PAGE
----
Photo: Carib Torch
"The men’s team did win that relay finals, and they won it by what seemed to be an actual rather than a metaphoric ‘clear mile.’" That is a fact. But what cannot ever be adequately described is what the victory unleashed in Trafalgar Square re-imagined as Half-Way-Tree re-imagined as Beijing. It was as if a plane from England had landed in Jamaica. No. It was as if a thousand such planes had landed. First, of course, there was clapping, then shouting, escalating into screaming, into jumping, into waving and the lifting of hands, into fainting, into hugging, into tears. And then something extraordinary—these thousands of Jamaicans, weeping, began to sing their national anthem. In a most fantastic moment of transnational imagination, they imposed upon Trafalgar Square, the anthem of another country. How strange that was—to look down on the concrete squares of England, and declare to it three times, as if in a spell, as if unlocking a magic that would make their declarations real, would turn the landscape into Jamaica, Jamaica, Jamaica, land we love.”
Image: Janine Antoni, Touch, Hoyes Arte
In the November 2013 issue of the Caribbean Review of Books, Nicholas Laughlin reviews Into the Mix, an exhibit of ten artists that ran at the Kentucky Museum of Art and Craft from February to April 2012. On the artist’s—and citizen’s—search for balance, Laughlin writes:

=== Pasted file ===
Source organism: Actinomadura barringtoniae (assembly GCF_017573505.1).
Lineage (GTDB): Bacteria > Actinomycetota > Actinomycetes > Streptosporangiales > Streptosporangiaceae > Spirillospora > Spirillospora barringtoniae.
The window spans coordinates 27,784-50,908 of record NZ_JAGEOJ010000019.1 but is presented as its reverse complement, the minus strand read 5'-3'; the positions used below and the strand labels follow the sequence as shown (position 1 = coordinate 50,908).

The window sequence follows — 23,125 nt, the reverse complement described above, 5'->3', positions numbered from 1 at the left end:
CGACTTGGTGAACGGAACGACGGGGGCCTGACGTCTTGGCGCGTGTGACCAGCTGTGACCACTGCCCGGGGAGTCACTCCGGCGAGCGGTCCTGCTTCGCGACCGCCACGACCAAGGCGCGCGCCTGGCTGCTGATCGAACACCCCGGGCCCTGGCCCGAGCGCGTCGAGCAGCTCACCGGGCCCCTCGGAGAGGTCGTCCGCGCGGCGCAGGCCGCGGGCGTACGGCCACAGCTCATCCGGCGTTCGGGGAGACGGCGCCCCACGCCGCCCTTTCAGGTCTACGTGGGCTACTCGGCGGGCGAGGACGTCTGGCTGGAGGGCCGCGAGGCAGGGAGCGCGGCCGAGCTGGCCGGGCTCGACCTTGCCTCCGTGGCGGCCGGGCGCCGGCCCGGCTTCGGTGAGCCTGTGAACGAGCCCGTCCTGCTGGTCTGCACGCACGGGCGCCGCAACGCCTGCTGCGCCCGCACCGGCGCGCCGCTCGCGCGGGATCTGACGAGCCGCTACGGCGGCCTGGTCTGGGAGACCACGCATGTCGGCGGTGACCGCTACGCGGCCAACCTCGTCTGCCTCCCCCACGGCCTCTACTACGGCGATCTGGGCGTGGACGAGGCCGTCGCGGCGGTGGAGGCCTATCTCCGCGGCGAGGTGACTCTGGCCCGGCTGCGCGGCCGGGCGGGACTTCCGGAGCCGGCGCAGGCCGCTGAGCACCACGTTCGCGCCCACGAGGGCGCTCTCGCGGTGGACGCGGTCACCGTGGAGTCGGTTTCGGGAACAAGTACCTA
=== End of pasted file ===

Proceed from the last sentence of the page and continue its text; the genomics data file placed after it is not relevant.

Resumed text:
"Art is always a high-wire act, with no safety net. The artist must find a point of equilibrium between ideas and materials, ambitions and limits, creative autonomy and the expectations of audiences, private intentions and public communication. And, as Touch makes obvious, balance is a process, not a state. It means holding steady a centre of gravity: a negotiation among mass and momentum and energy. On this depends stability and mobility. The tightrope walker keeps moving, or else she falls, and her successful journey is an ongoing compromise between her own mass, tension in the wire, and universal gravity.”
Image: Tiphanie Yanique
Happy to be reading at the Harlem Book Fair World Fiction Festival with A. Naomi Jackson and Tiphanie Yanique in a panel moderated by NGC Bocas Lit Fest organizer Nicholas Laughlin. The event will be held at Columbia University on Friday, July 11 at 1:30PM. Tiphanie is launching her novel, Land of Love and Drowning, the night before at Greenlight Books in Brooklyn. The novel is already receiving rave reviews.